One outstanding characteristic of the meetings domain is that multiple microphones are usually available for processing. The time differences between microphones can be used as a feature to identify the speakers in a room by their locations as the speech uttered by each speaker takes a different time to reach each of the microphones according to their position in the room. Such feature has two main drawbacks from the acoustic features. On one hand it is prone to errors when speakers are located in symmetry to the microphones. On the other hand, they become less tractable when two speakers move inside the room, which accounts then for tracking algorithms to be used.
For the task of speaker segmentation, in Lathoud, McCowan and Odobez (2004) a speaker tracking approach is proposed using only between channel differences. In Lathoud, Odobez and McCowan (2004) the same is extended to speaker clustering and algorithms are proposed for detection of concurrent events. Ellis and Liu (2004) and Pardo et al. (2006a) also use only delays for clustering.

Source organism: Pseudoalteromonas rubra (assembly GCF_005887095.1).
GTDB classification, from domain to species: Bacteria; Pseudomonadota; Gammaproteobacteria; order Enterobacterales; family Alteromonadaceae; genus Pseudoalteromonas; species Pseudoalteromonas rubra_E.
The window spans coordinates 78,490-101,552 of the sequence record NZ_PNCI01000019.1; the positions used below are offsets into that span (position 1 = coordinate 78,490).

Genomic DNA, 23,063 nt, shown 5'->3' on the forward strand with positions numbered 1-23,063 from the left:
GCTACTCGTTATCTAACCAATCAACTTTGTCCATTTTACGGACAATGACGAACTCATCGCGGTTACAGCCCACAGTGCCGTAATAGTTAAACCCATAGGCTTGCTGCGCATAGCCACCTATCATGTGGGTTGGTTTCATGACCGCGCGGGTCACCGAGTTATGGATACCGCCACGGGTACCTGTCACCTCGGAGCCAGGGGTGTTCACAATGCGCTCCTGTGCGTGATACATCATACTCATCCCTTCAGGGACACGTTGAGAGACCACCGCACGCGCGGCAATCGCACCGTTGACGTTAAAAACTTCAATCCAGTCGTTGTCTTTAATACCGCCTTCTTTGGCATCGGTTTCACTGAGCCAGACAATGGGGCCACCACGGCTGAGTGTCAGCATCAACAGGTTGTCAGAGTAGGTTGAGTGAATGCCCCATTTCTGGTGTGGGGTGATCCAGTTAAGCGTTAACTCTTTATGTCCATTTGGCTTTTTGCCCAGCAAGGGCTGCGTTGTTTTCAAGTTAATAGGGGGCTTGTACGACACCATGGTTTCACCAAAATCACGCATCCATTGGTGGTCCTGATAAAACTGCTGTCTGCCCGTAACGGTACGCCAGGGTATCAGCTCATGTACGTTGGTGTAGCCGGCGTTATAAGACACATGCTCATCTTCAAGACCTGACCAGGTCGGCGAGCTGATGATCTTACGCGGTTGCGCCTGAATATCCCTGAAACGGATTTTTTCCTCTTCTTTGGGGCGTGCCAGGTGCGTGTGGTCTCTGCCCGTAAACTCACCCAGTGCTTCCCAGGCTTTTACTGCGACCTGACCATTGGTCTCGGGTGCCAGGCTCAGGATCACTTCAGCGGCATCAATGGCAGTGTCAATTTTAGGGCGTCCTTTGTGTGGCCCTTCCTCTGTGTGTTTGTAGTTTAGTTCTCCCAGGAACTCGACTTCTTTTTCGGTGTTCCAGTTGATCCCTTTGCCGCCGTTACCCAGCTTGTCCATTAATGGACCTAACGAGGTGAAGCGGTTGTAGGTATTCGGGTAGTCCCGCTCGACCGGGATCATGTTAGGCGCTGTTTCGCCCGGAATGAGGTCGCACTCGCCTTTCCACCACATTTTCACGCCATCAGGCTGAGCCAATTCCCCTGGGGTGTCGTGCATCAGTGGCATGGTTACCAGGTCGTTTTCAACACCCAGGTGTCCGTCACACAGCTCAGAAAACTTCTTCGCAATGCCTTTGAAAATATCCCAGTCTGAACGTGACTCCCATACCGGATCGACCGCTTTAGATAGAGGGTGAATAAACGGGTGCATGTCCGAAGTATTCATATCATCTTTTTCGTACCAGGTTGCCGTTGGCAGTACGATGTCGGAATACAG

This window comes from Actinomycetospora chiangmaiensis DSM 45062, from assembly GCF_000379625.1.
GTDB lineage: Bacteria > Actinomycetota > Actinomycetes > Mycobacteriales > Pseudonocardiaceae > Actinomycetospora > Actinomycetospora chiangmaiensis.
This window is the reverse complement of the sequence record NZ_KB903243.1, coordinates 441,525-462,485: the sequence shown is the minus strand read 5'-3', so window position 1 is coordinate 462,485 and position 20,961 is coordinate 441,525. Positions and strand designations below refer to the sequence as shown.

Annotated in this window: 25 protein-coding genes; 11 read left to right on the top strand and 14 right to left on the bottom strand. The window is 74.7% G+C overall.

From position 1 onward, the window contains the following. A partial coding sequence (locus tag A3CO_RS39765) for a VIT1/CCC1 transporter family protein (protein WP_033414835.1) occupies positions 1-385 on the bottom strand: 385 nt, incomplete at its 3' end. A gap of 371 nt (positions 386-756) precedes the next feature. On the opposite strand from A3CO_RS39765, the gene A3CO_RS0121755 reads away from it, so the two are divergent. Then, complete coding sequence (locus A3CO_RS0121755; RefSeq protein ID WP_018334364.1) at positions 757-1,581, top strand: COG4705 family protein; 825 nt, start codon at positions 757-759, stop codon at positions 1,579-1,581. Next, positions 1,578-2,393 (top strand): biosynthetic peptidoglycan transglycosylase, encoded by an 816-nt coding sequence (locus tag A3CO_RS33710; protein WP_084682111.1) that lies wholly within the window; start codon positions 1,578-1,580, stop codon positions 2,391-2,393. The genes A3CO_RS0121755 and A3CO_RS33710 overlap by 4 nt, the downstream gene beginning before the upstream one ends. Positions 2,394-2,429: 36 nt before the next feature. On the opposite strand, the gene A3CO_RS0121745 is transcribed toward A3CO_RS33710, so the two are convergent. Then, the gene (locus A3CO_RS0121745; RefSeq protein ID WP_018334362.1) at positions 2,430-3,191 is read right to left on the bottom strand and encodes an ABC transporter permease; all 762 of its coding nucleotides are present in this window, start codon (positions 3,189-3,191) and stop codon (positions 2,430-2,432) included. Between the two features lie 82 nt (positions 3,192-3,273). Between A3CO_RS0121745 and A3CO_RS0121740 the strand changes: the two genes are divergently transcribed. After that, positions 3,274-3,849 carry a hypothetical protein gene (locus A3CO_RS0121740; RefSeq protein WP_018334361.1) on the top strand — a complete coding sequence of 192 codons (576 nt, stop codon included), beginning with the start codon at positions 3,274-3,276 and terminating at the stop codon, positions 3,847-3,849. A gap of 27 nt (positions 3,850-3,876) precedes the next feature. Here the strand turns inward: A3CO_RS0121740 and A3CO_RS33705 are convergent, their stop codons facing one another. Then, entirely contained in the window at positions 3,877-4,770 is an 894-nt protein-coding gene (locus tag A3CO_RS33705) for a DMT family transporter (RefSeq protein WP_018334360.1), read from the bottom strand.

Given the literature, the delays between channels can not outperform the acoustic features, although in Ajmera, Lathoud and McCowan (2004) it is shown that the combination of delays and MFCC parameters can improve clustering. In Pardo et al. (2006b) it reaches the same conclusion and further improves results by using a weighted combination of the delays and MFCC likelihoods.user 2008-12-08